Security culture can be both positive or negative and strong or weak.

If in that first organisation what you actually hear is echoes of frustration and misinformation, rather than positive dialogue, then it may have a strong, negative security culture.  Imagine the following scenario: an employee is working hard to get to meet a deadline but is getting increasingly frustrated as s/he is met with a pop-up notification (a security control mechanism) that is seemingly preventing them from getting the job done. A ‘helpful’ colleague proffers a version of “it’s okay, you can ignore that warning. I’ll show you a way round that.”

“Great, thank you!” the employee exclaims, “I’ll have to remember that for next time.”

What does this conversation snippet actually tell us about security culture? Although probably well-meant and nonchalent, this exchange between colleagues is cause for concern, indicating that culturally and in terms of the actual patterns of behavior being fostered, this ‘stronger’ organisation may in fact be at higher risk than the previously supposed ‘weaker’ organisation, in which employees were not found to be talking about security-related topics.

Understanding what factors influence or drive an organisation’s security
culture are important and necessary to changing its employee behaviors.

Maybe this example simply highlights one employee’s lack of understanding why the control mechanism was there in the first place (i.e. poor security cognition), or perhaps the issue runs deeper? Communication has the potential reveal a lot about the security culture of an organisation. Poor communication relating to security matters is one aspect of a poor security culture.

For example, from the exchange we learn of we learn of (i) two employees’ negative attitudes towards security controls, (ii) their brazen willingness to circumvent those controls, and (iii) the readiness of one to teach and encourage the other to adopt their same undesired behaviours. All of which are worrying indicators that negative attitudes and poor security behaviours may be commonplace.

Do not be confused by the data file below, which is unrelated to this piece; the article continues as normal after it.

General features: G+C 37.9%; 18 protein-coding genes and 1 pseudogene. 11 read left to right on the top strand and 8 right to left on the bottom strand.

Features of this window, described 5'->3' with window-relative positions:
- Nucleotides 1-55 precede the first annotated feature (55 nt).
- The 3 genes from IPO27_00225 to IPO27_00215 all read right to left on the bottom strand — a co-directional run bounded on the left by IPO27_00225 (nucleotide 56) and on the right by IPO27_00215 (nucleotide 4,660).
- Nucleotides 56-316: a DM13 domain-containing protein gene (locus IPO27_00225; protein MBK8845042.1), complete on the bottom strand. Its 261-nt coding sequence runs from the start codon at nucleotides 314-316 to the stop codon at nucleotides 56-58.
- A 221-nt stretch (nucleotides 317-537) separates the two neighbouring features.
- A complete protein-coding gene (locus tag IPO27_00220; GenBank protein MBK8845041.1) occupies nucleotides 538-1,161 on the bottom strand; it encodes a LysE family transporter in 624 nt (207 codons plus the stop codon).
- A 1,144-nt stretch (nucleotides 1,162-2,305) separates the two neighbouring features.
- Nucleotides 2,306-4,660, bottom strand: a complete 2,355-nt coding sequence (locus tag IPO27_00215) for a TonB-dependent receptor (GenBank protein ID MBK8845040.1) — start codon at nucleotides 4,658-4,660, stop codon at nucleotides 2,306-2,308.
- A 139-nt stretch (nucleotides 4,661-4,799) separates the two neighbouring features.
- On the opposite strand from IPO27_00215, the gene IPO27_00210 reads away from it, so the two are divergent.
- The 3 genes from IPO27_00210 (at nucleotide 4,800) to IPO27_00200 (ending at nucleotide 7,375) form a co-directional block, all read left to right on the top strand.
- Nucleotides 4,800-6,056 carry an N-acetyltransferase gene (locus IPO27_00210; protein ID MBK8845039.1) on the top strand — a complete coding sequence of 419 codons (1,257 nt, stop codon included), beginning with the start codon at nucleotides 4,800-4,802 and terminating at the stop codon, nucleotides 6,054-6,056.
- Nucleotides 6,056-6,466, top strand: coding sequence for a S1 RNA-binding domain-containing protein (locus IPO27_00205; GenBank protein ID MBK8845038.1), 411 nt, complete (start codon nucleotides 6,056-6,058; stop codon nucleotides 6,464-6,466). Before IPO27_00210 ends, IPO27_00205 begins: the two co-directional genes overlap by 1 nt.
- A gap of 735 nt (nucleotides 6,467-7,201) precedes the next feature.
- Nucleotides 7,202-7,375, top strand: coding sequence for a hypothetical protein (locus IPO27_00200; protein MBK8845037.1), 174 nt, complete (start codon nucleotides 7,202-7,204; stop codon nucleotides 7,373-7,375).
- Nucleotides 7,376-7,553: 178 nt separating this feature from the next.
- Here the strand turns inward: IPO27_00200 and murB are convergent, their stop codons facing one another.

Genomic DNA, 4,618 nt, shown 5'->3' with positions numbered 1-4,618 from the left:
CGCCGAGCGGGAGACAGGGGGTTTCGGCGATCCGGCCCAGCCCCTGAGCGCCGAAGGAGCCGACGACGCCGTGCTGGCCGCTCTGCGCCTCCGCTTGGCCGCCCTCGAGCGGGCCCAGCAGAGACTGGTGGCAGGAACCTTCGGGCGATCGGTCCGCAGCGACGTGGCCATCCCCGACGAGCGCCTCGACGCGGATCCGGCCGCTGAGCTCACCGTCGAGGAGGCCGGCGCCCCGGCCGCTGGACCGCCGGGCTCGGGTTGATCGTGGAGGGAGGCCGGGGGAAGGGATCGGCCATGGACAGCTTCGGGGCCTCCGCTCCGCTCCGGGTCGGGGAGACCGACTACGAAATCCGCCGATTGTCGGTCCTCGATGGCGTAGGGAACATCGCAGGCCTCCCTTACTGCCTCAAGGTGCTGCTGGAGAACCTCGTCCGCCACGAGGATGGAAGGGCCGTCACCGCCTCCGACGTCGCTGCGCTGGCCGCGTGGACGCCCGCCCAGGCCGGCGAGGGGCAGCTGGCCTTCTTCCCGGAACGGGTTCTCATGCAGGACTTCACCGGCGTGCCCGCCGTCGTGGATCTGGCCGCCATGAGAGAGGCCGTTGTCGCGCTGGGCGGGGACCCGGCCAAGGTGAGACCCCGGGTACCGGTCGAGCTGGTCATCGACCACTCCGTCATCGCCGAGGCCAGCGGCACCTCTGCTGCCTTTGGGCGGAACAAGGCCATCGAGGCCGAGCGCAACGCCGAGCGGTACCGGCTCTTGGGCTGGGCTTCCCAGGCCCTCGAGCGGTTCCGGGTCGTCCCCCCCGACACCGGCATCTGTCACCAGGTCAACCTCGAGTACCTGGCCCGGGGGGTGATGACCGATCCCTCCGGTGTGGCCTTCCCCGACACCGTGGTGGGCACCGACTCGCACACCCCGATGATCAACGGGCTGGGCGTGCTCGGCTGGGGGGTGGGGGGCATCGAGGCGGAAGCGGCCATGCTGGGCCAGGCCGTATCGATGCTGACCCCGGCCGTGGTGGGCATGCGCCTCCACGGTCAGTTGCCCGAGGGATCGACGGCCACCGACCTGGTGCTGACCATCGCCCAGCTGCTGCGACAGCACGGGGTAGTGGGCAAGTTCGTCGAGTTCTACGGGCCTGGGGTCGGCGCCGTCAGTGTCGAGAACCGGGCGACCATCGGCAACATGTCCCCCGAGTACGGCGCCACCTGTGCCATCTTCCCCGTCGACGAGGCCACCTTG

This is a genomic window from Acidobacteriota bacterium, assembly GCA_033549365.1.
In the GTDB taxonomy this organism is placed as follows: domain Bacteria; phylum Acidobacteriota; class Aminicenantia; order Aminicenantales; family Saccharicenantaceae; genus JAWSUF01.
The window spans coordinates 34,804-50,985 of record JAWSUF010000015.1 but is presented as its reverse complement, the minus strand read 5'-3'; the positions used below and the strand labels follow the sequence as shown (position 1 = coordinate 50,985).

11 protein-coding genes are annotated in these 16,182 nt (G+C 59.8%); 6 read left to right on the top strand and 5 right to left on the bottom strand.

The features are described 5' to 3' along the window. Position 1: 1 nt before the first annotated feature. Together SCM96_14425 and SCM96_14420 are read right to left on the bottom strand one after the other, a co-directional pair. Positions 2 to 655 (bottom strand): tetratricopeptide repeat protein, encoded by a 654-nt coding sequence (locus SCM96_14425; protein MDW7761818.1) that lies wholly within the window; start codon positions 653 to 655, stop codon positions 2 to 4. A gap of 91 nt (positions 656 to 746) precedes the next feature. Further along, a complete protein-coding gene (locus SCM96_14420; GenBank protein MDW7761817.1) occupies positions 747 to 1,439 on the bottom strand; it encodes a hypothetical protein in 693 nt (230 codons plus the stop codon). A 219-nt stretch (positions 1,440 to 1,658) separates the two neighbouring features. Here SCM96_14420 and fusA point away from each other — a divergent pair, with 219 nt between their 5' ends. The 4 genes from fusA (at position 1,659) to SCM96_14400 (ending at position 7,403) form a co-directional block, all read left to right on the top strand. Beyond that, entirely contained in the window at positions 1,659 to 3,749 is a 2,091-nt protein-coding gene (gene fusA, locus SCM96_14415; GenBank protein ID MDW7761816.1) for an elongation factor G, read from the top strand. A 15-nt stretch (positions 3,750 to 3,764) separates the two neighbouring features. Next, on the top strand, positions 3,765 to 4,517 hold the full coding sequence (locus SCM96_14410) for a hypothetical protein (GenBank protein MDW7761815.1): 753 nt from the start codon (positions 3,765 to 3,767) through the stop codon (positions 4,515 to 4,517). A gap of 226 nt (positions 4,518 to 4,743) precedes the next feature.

If not curbed, these habits have the potential to continue to negatively influence security culture by encouraging risky behaviours.  But how can you know for sure?  Perhaps that is just one insignificant, bad example in what is otherwise an organisation that has an excellent security culture, with very IT-competent and security-conscience employees that make well-informed, risk-averse decisions about how they use, store and share information. (In which case, well done for spotting it just in time to nip it in the bud!) Or, perhaps that was only the tip of the iceberg.

The only way to get know for sure is to measure. Understanding what factors influence or drive this outcome is important and necessary to changing employee behaviors and an organisation’s security culture.

The beauty of measuring using CLTRe, is that (rather than relying solely on attendance rates, click rates and other system-logged data) it collects and analyses data on the actual changes in security culture. With this, you can determine the effectiveness that these activities have on changing employee attitudes, behaviours, cognition, communication, compliance, norms and responsibilities, as well as see what the change in security culture has been overall.